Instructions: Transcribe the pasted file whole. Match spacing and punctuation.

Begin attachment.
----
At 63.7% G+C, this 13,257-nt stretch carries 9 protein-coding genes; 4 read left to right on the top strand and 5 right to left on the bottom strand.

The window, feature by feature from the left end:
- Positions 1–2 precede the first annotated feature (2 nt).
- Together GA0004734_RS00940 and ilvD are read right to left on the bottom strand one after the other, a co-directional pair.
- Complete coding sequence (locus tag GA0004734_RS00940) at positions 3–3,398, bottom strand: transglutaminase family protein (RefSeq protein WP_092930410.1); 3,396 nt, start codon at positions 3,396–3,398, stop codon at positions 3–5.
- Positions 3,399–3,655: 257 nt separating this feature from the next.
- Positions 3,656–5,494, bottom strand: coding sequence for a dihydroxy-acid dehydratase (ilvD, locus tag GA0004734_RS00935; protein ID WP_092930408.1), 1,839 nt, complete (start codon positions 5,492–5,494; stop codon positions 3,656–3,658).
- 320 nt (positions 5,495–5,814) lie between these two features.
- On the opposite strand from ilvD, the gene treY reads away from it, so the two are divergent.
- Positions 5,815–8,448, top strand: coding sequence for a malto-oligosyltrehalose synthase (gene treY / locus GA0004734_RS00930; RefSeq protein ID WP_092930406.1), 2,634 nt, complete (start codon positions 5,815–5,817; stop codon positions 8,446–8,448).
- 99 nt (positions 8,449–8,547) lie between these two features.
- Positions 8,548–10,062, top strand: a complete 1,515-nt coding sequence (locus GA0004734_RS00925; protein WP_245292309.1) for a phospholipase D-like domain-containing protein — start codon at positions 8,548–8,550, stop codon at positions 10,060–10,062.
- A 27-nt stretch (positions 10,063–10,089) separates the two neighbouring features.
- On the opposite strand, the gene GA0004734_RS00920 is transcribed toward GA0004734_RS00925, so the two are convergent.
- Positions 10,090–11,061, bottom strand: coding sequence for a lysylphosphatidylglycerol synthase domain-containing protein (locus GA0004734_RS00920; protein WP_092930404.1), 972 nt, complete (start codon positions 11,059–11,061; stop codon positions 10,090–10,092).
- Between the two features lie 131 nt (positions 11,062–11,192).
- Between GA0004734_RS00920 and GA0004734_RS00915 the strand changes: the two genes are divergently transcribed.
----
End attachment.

At 63.7% G+C, this 13,257-nt stretch carries 9 protein-coding genes; 4 read left to right on the top strand and 5 right to left on the bottom strand.

The window, feature by feature from the left end:
- Positions 1–2 precede the first annotated feature (2 nt).
- Together GA0004734_RS00940 and ilvD are read right to left on the bottom strand one after the other, a co-directional pair.
- Complete coding sequence (locus tag GA0004734_RS00940) at positions 3–3,398, bottom strand: transglutaminase family protein (RefSeq protein WP_092930410.1); 3,396 nt, start codon at positions 3,396–3,398, stop codon at positions 3–5.
- Positions 3,399–3,655: 257 nt separating this feature from the next.
- Positions 3,656–5,494, bottom strand: coding sequence for a dihydroxy-acid dehydratase (ilvD, locus tag GA0004734_RS00935; protein ID WP_092930408.1), 1,839 nt, complete (start codon positions 5,492–5,494; stop codon positions 3,656–3,658).
- 320 nt (positions 5,495–5,814) lie between these two features.
- On the opposite strand from ilvD, the gene treY reads away from it, so the two are divergent.
- Positions 5,815–8,448, top strand: coding sequence for a malto-oligosyltrehalose synthase (gene treY / locus GA0004734_RS00930; RefSeq protein ID WP_092930406.1), 2,634 nt, complete (start codon positions 5,815–5,817; stop codon positions 8,446–8,448).
- 99 nt (positions 8,449–8,547) lie between these two features.
- Positions 8,548–10,062, top strand: a complete 1,515-nt coding sequence (locus GA0004734_RS00925; protein WP_245292309.1) for a phospholipase D-like domain-containing protein — start codon at positions 8,548–8,550, stop codon at positions 10,060–10,062.
- A 27-nt stretch (positions 10,063–10,089) separates the two neighbouring features.
- On the opposite strand, the gene GA0004734_RS00920 is transcribed toward GA0004734_RS00925, so the two are convergent.
- Positions 10,090–11,061, bottom strand: coding sequence for a lysylphosphatidylglycerol synthase domain-containing protein (locus GA0004734_RS00920; protein WP_092930404.1), 972 nt, complete (start codon positions 11,059–11,061; stop codon positions 10,090–10,092).
- Between the two features lie 131 nt (positions 11,062–11,192).
- Between GA0004734_RS00920 and GA0004734_RS00915 the strand changes: the two genes are divergently transcribed.